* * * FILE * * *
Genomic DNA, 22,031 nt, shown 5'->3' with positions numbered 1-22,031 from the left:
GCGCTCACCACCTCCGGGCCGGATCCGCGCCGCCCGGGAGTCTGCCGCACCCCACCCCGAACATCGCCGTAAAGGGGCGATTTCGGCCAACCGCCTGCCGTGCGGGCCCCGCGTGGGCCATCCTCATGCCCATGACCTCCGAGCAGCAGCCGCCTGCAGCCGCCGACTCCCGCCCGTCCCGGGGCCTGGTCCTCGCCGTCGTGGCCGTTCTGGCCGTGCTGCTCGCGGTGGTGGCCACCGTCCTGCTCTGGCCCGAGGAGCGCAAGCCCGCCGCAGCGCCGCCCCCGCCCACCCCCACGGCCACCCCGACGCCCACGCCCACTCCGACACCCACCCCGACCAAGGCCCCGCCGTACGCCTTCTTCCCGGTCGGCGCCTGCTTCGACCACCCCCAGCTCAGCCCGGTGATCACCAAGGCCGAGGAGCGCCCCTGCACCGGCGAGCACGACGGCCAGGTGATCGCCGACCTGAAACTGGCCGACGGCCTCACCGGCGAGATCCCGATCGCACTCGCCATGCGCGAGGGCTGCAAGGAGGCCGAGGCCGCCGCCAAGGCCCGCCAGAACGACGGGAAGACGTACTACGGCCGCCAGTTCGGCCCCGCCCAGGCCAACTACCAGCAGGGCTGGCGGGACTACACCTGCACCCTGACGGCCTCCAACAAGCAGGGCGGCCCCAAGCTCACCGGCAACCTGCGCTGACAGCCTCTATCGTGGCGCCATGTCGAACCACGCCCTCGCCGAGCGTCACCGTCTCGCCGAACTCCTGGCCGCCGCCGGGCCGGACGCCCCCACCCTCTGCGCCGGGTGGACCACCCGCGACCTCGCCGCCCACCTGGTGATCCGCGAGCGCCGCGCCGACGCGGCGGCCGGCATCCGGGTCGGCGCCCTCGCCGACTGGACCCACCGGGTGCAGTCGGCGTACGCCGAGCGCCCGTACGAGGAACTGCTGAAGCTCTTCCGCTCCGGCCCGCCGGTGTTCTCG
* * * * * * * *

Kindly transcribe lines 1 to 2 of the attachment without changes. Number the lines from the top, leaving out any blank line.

Genomic DNA, 22,031 nt, shown 5'->3' with positions numbered 1-22,031 from the left:
GCGCTCACCACCTCCGGGCCGGATCCGCGCCGCCCGGGAGTCTGCCGCACCCCACCCCGAACATCGCCGTAAAGGGGCGATTTCGGCCAACCGCCTGCCGTGCGGGCCCCGCGTGGGCCATCCTCATGCCCATGACCTCCGAGCAGCAGCCGCCTGCAGCCGCCGACTCCCGCCCGTCCCGGGGCCTGGTCCTCGCCGTCGTGGCCGTTCTGGCCGTGCTGCTCGCGGTGGTGGCCACCGTCCTGCTCTGGCCCGAGGAGCGCAAGCCCGCCGCAGCGCCGCCCCCGCCCACCCCCACGGCCACCCCGACGCCCACGCCCACTCCGACACCCACCCCGACCAAGGCCCCGCCGTACGCCTTCTTCCCGGTCGGCGCCTGCTTCGACCACCCCCAGCTCAGCCCGGTGATCACCAAGGCCGAGGAGCGCCCCTGCACCGGCGAGCACGACGGCCAGGTGATCGCCGACCTGAAACTGGCCGACGGCCTCACCGGCGAGATCCCGATCGCACTCGCCATGCGCGAGGGCTGCAAGGAGGCCGAGGCCGCCGCCAAGGCCCGCCAGAACGACGGGAAGACGTACTACGGCCGCCAGTTCGGCCCCGCCCAGGCCAACTACCAGCAGGGCTGGCGGGACTACACCTGCACCCTGACGGCCTCCAACAAGCAGGGCGGCCCCAAGCTCACCGGCAACCTGCGCTGACAGCCTCTATCGTGGCGCCATGTCGAACCACGCCCTCGCCGAGCGTCACCGTCTCGCCGAACTCCTGGCCGCCGCCGGGCCGGACGCCCCCACCCTCTGCGCCGGGTGGACCACCCGCGACCTCGCCGCCCACCTGGTGATCCGCGAGCGCCGCGCCGACGCGGCGGCCGGCATCCGGGTCGGCGCCCTCGCCGACTGGACCCACCGGGTGCAGTCGGCGTACGCCGAGCGCCCGTACGAGGAACTGCTGAAGCTCTTCCGCTCCGGCCCGCCGGTGTTCTCG